If there’s one certainty with Ubisoft Montreal’s Assassins Creed series, it’s that it’s home to a plot that makes about as much sense as a Japanese VCR manual read out loud by some guy called Desmond and his nerdy mates. What I can tell you is that it’s set directly after the events that took place in AC: II, whereupon you relinquish the role of renaissance assassin Ezio Auditore da Firenze and his ongoing struggle against the Borgia. While you might be forgiven for thinking this latest instalment is Assassins Creed2.5, Ubisoft have actually crammed in a wealth of content, missions and side quests, combined with a singleplayer campaign spanning over 20 hours and a competent and engaging multiplayer.
Save for a few new combat manoeuvres, little has changed in Ezio’s repertoire of moves and abilities since the previous game, which makes for a similar suite of inspired gameplay and clumsy awkwardness. Bounding across the rooftops of Rome with cat-like grace to take out your target is as satisfying as ever, but for every glorious moment of satisfaction there are [nearly] as many moments of teeth-gnashing frustration. As you nimbly run and jump from one roof top to another, what seemed like a simple combination of button presses only moments before suddenly has you bouncing off walls, leaping in the wrong direction or falling helplessly to the cobble stoned streets below. It’s the same with combat, which shifts between skilfully felling several enemies in an audacious whirlwind of steel to clumsily tripping over your own sword just as you move in for the kill. You haven’t changed how you approached these situations and you certainly haven’t lost all feeling in your fingers and thumbs; the game has just suddenly decided that you’re no longer quite that skilful.
It’s this lack of consistency during gameplay, (something that has been prevalent since gamers first donned the white cowl in Assassins Creed), that threatens to break what is – for the most part – one of the most intuitive combat-cum-platformer in years. As gamers we’re accustomed to making our own mistakes and if we lose then it should be down to our own lack of skill, not because the game suddenly decides we’re going to have a bad day by wresting control from us – if only for moments. Having said that, when it does all come together and you find yourself perfectly in tune with what’s happening on screen, you can forgive those shortcomings and revel in its brilliance; even if it does mean reloading that previous memory and starting again.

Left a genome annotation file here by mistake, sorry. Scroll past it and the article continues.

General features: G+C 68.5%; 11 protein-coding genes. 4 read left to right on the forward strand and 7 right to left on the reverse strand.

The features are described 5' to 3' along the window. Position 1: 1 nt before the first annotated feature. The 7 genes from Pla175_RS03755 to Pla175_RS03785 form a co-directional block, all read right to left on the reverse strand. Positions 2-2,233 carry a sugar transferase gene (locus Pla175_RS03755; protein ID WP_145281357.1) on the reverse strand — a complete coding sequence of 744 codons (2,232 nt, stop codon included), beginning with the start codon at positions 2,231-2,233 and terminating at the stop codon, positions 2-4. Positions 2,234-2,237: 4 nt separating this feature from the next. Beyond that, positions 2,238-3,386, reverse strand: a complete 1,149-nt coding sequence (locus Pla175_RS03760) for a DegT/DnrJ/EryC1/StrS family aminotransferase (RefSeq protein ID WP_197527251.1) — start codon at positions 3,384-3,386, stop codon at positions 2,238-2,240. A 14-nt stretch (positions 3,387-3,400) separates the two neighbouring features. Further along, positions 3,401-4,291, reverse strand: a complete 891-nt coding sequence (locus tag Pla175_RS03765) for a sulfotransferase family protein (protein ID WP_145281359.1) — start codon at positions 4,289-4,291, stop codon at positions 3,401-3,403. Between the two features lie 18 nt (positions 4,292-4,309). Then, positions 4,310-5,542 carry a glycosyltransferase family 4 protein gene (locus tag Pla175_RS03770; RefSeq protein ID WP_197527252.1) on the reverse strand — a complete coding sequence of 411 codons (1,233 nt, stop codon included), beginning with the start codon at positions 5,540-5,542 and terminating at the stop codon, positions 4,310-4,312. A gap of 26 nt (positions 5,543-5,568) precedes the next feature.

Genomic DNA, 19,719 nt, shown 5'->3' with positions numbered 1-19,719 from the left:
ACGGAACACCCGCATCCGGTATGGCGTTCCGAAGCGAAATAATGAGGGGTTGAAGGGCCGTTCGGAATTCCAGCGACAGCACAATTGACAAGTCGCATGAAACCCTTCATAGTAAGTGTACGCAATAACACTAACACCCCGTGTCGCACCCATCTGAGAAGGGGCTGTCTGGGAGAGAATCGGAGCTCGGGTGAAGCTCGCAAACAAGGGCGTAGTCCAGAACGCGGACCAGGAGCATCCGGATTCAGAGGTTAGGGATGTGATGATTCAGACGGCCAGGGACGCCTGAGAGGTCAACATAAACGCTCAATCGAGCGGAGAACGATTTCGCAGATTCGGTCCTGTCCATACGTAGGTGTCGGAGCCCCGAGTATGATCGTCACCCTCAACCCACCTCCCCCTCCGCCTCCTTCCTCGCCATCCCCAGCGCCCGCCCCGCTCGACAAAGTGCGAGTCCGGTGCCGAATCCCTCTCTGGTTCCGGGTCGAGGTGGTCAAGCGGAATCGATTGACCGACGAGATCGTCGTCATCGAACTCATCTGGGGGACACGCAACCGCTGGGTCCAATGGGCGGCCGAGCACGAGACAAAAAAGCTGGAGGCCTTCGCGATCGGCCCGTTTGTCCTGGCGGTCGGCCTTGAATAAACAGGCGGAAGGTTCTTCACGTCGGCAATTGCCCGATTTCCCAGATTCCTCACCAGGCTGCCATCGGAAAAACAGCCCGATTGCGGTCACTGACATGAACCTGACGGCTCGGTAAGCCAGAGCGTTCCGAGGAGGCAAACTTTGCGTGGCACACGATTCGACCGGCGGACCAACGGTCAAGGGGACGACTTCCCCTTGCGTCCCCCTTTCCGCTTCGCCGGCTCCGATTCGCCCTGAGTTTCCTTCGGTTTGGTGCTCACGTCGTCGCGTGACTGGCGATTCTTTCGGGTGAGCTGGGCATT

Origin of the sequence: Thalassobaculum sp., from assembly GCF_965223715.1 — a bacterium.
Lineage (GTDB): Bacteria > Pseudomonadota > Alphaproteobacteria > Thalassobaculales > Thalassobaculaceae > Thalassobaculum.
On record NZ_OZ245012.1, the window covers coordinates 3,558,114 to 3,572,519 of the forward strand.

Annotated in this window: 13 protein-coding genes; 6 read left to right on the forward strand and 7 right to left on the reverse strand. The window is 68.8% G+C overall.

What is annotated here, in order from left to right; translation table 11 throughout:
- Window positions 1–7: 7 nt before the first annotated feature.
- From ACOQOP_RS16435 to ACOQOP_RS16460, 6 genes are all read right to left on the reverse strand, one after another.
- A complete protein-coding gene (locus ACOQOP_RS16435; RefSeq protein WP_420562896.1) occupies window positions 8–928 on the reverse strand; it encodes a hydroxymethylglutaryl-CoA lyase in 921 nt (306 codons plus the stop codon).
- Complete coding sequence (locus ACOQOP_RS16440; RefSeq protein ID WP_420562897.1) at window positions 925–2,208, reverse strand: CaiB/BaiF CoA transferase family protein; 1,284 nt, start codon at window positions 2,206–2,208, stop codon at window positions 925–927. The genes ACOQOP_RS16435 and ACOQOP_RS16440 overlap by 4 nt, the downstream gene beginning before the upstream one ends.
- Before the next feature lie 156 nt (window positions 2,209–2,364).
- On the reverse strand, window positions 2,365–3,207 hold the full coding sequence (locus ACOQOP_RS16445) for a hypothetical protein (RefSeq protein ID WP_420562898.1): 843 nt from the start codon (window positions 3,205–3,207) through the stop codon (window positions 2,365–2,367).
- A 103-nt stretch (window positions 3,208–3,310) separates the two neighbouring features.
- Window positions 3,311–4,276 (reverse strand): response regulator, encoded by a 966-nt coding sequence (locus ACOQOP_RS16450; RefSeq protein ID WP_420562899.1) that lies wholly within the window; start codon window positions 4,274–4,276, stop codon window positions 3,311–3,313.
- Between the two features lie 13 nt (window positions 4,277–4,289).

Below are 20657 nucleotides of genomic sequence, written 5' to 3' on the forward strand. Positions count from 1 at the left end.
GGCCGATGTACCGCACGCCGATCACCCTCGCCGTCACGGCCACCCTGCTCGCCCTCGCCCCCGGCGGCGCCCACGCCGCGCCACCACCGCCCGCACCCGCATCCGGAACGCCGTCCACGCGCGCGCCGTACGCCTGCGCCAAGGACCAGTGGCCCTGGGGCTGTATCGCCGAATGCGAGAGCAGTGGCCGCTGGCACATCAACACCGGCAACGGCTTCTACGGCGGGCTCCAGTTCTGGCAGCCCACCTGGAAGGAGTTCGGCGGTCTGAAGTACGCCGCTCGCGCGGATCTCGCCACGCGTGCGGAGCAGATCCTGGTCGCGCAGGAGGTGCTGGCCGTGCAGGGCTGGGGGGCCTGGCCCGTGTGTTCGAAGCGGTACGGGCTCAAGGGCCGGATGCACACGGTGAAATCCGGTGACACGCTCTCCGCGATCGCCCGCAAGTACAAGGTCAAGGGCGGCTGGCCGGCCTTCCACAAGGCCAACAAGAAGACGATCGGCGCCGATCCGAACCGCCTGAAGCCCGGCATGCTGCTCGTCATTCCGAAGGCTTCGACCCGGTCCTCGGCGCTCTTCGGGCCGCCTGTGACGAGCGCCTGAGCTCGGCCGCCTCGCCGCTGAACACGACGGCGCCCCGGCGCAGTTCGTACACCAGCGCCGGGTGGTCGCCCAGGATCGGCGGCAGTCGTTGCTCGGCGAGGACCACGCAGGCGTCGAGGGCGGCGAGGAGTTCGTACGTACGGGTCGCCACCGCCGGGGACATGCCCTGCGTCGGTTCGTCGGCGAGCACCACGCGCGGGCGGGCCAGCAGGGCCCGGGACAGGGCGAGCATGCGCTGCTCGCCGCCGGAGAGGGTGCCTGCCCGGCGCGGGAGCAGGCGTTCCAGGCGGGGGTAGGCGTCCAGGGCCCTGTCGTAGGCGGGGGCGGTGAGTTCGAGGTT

As before, Ezio can call upon the aid of thieves, courtesans and mercenaries to help him in combat and out of tight situations. This time round however, there’s the added bonus that upon Ezio destroying a Borgia Tower, he can then recruit and train an assassin to do his bidding. Not only can you call upon these Ezio clones for support, but you also send them out into Europe to complete various assignments and contracts in order to progress their experience. XP can be spent improving their skills and changing their appearance, all in the name of making them better, more efficient killers. While not a terribly new concept it is, however, another example in cementing the knowledge that AC: Brotherhood is more than just a cash cow hastily developed for Christmas and is, in fact, more of a nod towards what Ubisoft have in store for us with Assassin’s Creed III sometime in the new year or thereafter.
Of course it should come as no surprise that, like those gone before it, AC: Brotherhood looks and sounds absolutely spectacular. With noticeable improvements to character models, (their facial animations and general movement being the most obvious), and sound throughout, nowhere is Ubisoft’s aesthetic overhaul more apparent than in Rome itself. Older gamers, (myself included), often speak in awe of just how far video games have come since we were children and AC: Brotherhood is one such game that will undoubtedly stir those emotions and prompt discussion. From Rome’s sun-drenched, tightly-packed rooftops to its bustling, winding streets and overcrowded, sweltering market places; it’s a meticulous and loving creation. I’ve never been to Rome, but I doff my hat to Ubisoft for at least giving me a taste of what it may have been like to stand at the highest point of the Colosseum and look down during the 16th Century. You may find yourself plummeting to your death from the highest of towers after battling with the controls more than once in AC: Brotherhood, but at least you’ll look good doing it.
In conclusion then, this latest adventure into the world of Assassin’s Creed is unquestionably the best in the series yet. Its story still might not make a great deal of sense, and there’s still some work to be done in regards to the flow of combat and movement; but as it stands, Assassin’s Creed is a series that has gone from strength to strength with each new release, and AC: Brotherhood continues that trend with aplomb. A flawed, yet beautifully crafted diamond.